Subsequently, the NCLAT in the case of Anup Sushil Dubey vs. National Agricultural Co-operative Marketing Federation of Indian Limited & Ors.[11] (‘Anup Sushil Dubey’) was once again faced with the question of deciding whether dues arising from leave and licence agreement would qualify as operational debt and the court answered in the affirmative. The NCLAT lifted the definition of “service” and “activities” to be treated as supply of service from the Consumer Protection Act, 2019 and the Central Goods and Services Tax Act, 2019 and held that when premises are leased out for ‘commercial purpose’ it would fall within the meaning of ‘service’ for the purpose of Section 5(21) of the Code. The NCLAT deviated from its judgment in Ravindranath Reddy and placed reliance on the judgment of Supreme Court in Mobilox Innovations Private Limited vs. Kirusa Software Private Limited,[12](‘Mobilox’). The NCLAT noted that the Supreme Court in paragraph 5.2.1 of the judgment observed that  ‘lessor that the entity rents out space from is an operational creditor to whom the entity owes monthly rent on a three-year lease,’ and thus held that lease rentals arising out of use and occupation of a cold storage unit which is for commercial purpose will qualify as operational debt.
 

Recently, the NCLAT in Promila Taneja v. Surendri Design Pvt. Ltd.[13] (‘Promila Taneja’) had another occasion to deal with the issue. The NCLAT taking note of the conflicting judgments on the issue, and after analysing the available jurisprudence on the matter, upheld the view taken in Ravindranath Reddy. The NCLAT made reference to Section 3(37) of the Code, which provides that if the undefined words and expressions used in the IBC can be found defined in the Acts mentioned in the Section, they can be directly imported. The NCLAT held that the definition of  “Service” and “Activities” cannot be imported from the Consumer Protection Act, 2019 and the Central Goods and Services Tax Act, 2019 as both the Acts do not find a mention in Section 3(37) of the Code. Further, on the parameter of interpretation of statutes, the NCLAT analysed Section 5(8)(d) of the IBC, which while defining financial debt says that it includes “the amount of any liability in respect of any lease or hire purchase contract which is deemed as a finance or capital lease under the Indian Accounting Standard or such other accounting standards as may be prescribed;” Accordingly, the NCLAT held that a perusal of the above definition makes it clear that the legislature was conscious of  liabilities arising from lease and made specific provision to club it under a financial debt, but no such provision was made for operational debt.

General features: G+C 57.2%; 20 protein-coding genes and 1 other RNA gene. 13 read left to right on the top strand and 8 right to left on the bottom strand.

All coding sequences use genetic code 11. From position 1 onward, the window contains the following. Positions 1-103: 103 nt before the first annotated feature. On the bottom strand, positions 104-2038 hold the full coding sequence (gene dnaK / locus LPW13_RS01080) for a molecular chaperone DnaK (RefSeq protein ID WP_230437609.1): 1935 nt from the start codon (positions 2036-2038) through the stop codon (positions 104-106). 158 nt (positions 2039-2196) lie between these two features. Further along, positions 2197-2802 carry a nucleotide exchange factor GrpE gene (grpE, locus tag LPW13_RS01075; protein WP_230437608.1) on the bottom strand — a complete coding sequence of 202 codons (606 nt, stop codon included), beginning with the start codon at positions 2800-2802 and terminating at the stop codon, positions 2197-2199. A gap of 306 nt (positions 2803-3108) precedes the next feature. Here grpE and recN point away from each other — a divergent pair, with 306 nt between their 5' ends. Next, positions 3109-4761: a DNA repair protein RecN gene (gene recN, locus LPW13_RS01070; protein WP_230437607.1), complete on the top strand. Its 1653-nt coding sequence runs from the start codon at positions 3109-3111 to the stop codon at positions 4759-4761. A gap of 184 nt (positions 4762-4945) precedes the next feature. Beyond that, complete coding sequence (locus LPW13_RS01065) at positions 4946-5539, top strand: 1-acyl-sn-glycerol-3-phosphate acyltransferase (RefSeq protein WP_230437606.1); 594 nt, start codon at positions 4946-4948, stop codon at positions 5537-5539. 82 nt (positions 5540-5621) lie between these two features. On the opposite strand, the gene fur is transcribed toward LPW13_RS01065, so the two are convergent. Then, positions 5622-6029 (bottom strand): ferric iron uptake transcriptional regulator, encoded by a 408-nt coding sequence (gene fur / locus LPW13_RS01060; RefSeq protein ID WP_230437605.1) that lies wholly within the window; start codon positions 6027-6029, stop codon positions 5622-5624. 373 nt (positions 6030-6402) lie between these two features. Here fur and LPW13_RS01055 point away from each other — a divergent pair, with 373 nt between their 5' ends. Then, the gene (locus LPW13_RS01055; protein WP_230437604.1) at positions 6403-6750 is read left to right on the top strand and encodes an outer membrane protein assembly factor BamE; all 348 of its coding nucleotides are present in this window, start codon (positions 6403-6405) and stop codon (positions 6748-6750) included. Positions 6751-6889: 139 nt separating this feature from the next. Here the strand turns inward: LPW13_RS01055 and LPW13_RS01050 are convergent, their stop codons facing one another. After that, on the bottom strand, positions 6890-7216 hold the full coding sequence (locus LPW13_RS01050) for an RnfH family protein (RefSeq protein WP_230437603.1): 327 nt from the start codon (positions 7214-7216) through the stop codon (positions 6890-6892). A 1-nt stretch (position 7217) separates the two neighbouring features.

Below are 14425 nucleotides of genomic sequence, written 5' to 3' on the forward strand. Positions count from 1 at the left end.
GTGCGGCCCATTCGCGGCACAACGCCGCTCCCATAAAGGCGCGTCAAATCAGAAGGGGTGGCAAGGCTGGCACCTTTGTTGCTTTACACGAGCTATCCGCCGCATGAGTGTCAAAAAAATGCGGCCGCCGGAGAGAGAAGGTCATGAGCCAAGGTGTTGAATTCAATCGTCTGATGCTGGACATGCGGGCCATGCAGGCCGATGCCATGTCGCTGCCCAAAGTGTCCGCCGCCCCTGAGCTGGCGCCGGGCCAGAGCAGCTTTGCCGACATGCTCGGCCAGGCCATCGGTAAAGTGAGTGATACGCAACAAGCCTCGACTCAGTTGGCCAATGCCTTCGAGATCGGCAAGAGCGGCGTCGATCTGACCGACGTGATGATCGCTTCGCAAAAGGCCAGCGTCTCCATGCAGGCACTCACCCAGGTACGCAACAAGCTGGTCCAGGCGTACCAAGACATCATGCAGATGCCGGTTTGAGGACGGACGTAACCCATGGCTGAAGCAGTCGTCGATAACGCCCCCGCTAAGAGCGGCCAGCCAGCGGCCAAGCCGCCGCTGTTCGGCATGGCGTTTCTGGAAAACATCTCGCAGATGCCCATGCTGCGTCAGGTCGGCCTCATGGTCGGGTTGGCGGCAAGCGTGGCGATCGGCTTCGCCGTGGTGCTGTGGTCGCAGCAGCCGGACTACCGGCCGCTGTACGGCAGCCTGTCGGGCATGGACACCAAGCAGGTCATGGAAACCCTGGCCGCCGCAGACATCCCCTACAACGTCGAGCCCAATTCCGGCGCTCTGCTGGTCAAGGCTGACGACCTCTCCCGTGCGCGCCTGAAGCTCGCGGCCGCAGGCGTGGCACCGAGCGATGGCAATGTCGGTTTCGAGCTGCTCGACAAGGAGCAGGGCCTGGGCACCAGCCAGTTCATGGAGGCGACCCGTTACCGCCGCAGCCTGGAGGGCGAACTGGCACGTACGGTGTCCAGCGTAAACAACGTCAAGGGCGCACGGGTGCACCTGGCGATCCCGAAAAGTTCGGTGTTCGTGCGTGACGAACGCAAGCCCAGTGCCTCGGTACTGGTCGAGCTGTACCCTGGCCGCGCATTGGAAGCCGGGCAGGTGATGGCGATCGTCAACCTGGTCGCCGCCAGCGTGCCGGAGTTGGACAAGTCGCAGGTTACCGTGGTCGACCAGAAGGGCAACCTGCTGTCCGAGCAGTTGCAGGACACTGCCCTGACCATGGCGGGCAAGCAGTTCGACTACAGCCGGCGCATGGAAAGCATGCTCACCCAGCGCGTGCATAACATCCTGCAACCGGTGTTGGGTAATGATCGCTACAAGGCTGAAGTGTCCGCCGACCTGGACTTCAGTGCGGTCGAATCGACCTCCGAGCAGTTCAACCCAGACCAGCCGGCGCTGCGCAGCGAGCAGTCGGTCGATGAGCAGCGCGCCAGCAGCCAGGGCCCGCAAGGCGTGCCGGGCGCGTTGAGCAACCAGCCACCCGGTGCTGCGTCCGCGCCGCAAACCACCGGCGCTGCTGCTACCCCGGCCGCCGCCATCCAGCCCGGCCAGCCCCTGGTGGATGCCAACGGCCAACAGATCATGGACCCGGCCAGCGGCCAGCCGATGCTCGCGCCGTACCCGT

For the above-mentioned reasons, the NCLAT upheld the judgment in Ravindranath Reddy.
 

It is important to note here that the judgment in Anup Sushil Dubey and Promila Taneja was delivered by a two-Judge Bench of the NCLAT, while in Ravindranath Reddy, it was delivered by a three-Judge Bench of the NCLAT.
 

CONCLUSION
 

A perusal of the decisions by NCLAT and various benches of the NCLT highlights the diverse views on the subject matter. The issue has now travelled up to the Supreme Court by way of an appeal filed before it in the case of Promila Taneja and the Apex Court has issued notice in the matter.[14] Considering, the conflicting stands taken by various benches, it has become imperative for the Supreme Court to consider the larger issue of claims arising due to the use of immovable property and other connected services and finally put to rest the question of rent arrears qualifying as operational debt.
 

 

For further information, please contact:

 

Bishwajit Dubey, Partner, Cyril Amarchand Mangaldas

[email protected]
 

[1] Pramod Yadav v. Divine Infracon (P) Ltd., 2017 SCC OnLine NCLT 11263.

[2] Manjeera Retail Holdings Pvt. Ltd. v. Blue Tree Hospitality Pvt. Ltd. CP IB No. 61/9/HDB of 2019.

[3] Mahesh Madhavan v Black N Green Mobile Solutions Pvt. Ltd. 2017 SCC OnLine NCLT 13134.

[4] Sarla Tantia v. Ramaanil Hotels & Resorts Private Limited C.P. (IB) No. 335/KB/2018.

[5] Saiom Developers Pvt. Ltd. v. R Square Shri Saibaba Abhikaran Pvt. Ltd. TP/ MP/ 30 of 2019 in CP (IB) 510 of 2018.

[6] CP No. 1664/IBC/NCLT/MB/MAH/2017.

[7] C.P. No. 567/IB/2018.

[8] Company Appeal (AT) (Insolvency) No. 414 of 2019.

[9] Company Appeal (AT) (Insolvency) No. 331 of 2019.

[10] The report of the Bankruptcy Law Reforms Committee, Volume I: Rationale and Design, November 2015.

[11] Company Appeal (AT) (Insolvency) No. 229 of 2020.

[12] CIVIL APPEAL No. 9405 of 2017.

[13] Company Appeal (AT) (Insolvency) No. 459 of 2020.

[14] Civil Appeal No. 4237 of 2020